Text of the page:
PAW Prints allows students to rent original artwork for their living spaces

pawprintsdimitri
Photo by Dimitri Rodriguez |

Students can now add some cosmopolitan flair to their residence halls by renting artwork from PAW Prints, a program that makes professional artwork available for student living spaces.

PAW Prints stands for Prints Available for Walls. The organization's mission is to give students the opportunity to enjoy art, according to their website. 

Over 300 artists collaborated with the Brodsky Center to create this program. The center, which is housed inside of the Mason Gross School of the Arts, commissions artists to create "groundbreaking" work — primarily in print and paper mediums, according to their website.

“We invite professional artists to come to our center and create work with us, which are exhibited at national art fairs, collected and exhibited by museums, sold to private collectors and loaned out across the Rutgers campus to different departments,” said Jennifer Lorenz, communications and program coordinator for the Brodsky Center.

Similar to renting a book from a library, students will be able to present their ID, pay a $5 membership fee to the Brodsky Center and choose from up to 20 different pieces of artwork. The students will own the artwork from Jan. 27 until April. 26, when all pieces will be returned to the center in pristine condition, according to the website. 

“We developed PAW Prints with the hope and intention of reaching out to students, giving them the opportunity to house professional, museum-quality artwork in their dorm or apartment,” Lorenz said.

The Brodsky Center has been working with famous artists for over 30 years, with many of their pieces included in collections in the Metropolitan Museum of Modern Art, according to their website.

PAW Prints will feature work by well-known artists William Kentridge, Lesley Dill, Kiki Smith, Joan Semmel and Sylvia Sleigh. Lesley Dill, a New York-based artist, said this is not the first time she has been involved with selling her art for a good cause.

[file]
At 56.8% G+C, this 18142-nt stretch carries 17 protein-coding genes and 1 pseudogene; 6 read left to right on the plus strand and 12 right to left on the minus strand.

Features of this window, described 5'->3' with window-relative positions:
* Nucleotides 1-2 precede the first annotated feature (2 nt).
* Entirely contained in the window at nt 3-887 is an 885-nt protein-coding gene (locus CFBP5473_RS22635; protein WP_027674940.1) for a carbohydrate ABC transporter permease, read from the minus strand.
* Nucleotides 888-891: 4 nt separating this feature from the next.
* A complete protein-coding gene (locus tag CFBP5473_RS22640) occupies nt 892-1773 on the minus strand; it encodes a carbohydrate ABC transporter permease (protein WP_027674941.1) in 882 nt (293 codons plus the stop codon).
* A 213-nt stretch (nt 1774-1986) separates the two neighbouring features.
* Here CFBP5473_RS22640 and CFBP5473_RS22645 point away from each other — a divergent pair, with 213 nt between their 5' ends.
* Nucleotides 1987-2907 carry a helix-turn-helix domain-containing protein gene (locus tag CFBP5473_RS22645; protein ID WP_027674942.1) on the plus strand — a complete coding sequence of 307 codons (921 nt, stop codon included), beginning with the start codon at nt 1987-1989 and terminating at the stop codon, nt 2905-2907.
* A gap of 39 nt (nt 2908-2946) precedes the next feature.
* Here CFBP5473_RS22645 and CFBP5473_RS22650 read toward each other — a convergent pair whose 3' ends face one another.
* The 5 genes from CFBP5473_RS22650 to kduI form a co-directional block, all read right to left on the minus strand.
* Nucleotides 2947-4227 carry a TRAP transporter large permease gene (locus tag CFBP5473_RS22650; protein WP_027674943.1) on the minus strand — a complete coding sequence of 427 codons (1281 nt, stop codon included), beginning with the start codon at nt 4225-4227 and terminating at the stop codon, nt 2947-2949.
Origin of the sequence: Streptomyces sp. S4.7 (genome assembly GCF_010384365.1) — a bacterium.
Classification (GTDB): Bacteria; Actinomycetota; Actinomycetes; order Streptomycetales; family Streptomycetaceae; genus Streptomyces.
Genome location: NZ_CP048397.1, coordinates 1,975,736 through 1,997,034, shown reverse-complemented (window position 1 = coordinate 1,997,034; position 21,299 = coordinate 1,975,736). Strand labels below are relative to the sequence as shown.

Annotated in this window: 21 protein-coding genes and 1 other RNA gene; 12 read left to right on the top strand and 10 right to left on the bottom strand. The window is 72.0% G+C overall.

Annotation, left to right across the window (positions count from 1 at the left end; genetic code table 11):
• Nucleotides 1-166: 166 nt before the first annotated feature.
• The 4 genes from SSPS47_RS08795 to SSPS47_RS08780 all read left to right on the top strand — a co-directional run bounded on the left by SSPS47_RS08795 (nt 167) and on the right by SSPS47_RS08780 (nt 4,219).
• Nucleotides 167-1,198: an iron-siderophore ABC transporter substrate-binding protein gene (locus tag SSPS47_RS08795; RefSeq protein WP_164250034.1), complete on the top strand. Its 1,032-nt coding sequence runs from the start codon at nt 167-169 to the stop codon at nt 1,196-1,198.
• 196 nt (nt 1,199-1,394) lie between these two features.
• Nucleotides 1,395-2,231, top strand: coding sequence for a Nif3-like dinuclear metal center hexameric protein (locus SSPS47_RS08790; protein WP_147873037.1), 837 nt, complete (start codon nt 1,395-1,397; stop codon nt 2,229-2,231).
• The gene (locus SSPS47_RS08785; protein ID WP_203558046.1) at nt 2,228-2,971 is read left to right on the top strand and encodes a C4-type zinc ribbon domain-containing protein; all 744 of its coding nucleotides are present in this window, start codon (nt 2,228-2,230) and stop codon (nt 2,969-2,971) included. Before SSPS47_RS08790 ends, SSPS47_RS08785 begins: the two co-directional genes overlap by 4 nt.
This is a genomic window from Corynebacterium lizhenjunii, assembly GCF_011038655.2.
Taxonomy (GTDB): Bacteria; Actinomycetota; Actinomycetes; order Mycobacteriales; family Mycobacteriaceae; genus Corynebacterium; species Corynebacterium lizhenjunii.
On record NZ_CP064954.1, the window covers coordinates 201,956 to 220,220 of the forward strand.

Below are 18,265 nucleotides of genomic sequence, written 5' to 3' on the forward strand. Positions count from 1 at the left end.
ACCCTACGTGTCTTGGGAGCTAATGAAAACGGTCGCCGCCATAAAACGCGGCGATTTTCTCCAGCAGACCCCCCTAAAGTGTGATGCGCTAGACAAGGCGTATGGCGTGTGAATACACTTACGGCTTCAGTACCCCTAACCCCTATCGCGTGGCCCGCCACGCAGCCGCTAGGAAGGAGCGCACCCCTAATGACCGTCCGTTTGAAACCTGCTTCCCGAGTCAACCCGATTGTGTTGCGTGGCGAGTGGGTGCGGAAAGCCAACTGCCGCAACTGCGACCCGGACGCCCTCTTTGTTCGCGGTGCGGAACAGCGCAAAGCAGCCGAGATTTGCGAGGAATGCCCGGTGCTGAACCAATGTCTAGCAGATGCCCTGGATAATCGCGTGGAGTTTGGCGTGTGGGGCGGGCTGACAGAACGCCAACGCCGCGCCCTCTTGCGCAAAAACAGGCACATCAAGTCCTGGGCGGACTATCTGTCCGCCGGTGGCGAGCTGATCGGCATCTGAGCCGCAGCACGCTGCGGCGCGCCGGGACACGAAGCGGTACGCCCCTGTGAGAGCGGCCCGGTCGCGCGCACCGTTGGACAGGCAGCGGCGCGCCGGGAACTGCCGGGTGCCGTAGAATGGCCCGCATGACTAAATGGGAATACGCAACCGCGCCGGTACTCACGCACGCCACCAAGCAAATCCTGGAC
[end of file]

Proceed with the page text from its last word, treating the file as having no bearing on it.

“I was involved in the Nasty Woman exhibit and all our works sold for $100,” Dill said. “All the proceeds are going to Planned Parenthood.”

Accomplished artist and former Mason Gross School of the Arts faculty Joan Semmel said she was involved in a feminist portfolio called "Femfolio" at Rutgers University. This portfolio brought together 20 female artists who lead the feminist art revolution during the 1970s, according to the Brodsky Center website.

The works of these artists and others will be available to 20 students on a first come, first serve basis. All of the pieces available for rent are originals and one of a kind, Lorenz said. 

“It’s first come, first served, so students may want to arrive early, especially to get (their) first pick,” Lorenz said. “The work is already framed and will come with instructions on how to safely install them.”


Mary Berko is a School of Arts and Sciences senior majoring in journalism and media studies. She is a contributing writer for The Daily Targum.


Mary Berko

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